A group of Yemeni men will not face jail time for sending millions of dollars to their family and friends in their war-torn native country. The men, who live in Detroit, did not register as a money transfer business, and it landed them in hot water with U.S. law enforcement. But a judge who understands Yemen’s financial system, bloody history and special circumstances declined to prosecute the men.
U.S. District Judge Avern Cohn, 95, told the Associated Press that “only people without compassion” would be upset about the Yemeni men’s light sentences.
“As I’ve been here longer,” Cohn told the Associated Press, “I’ve come to the realization that the rules are flexible — at least to me.”
All nine of the men pleaded guilty to failing to register money transfer businesses or making false statements to agents, according to the Associated Press.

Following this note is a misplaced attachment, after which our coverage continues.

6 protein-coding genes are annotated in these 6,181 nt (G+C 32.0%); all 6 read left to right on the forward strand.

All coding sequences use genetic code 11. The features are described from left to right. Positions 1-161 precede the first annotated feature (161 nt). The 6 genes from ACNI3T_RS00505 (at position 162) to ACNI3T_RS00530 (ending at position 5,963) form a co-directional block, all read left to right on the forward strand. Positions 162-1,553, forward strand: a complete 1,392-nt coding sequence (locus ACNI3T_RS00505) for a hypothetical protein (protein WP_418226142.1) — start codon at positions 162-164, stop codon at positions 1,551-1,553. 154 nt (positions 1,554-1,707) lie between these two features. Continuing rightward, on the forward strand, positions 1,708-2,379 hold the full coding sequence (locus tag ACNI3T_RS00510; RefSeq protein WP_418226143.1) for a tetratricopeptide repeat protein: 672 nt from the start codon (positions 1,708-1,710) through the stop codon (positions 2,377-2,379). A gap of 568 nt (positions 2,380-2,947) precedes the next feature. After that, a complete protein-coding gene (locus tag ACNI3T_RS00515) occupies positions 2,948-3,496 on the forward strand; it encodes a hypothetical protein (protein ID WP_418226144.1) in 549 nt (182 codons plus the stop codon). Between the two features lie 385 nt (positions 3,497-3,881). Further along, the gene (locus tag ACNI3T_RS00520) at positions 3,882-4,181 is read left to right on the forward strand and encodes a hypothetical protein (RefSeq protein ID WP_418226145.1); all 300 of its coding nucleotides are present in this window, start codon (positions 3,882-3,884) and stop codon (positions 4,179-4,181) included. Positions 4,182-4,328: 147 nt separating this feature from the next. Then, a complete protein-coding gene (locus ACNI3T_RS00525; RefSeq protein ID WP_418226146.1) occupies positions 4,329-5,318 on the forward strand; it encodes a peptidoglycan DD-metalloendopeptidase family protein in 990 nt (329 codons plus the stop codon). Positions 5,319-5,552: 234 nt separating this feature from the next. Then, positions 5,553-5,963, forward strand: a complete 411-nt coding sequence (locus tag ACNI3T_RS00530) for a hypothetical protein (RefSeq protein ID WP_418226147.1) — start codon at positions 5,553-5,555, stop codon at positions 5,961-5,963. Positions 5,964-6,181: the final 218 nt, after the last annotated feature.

Money sent to Yemen from abroad is critical for the people who live in the Arab world’s poorest country that has seen years of war and famine. Yemenis received at least $3.3 billion in 2018 from family and friends abroad, the Associated Press reported. Money from outside of the country is a “mainstay for many households and the national economy,” Sheila Carapico, a professor of global studies at the University of Richmond in Virginia, told the Associated Press.
But many other Yemenis sending money have not been as lucky as this group was with Cohn. Since 2018, federal prosecutors have charged nine people with sending money to Yemen via cash transfers.
Cohn said that he didn’t believe it would be fair to send this group of nine men to prison.
It would have been unfair to “shed the traditions and practices of your homeland,” Cohn told Hazem Saleh, who possibly faced five years in custody for handling $22.6 million. Cohn also said that current life in Yemen is “horrendous” and sending the men to prison would cause serious financial hardship on their families.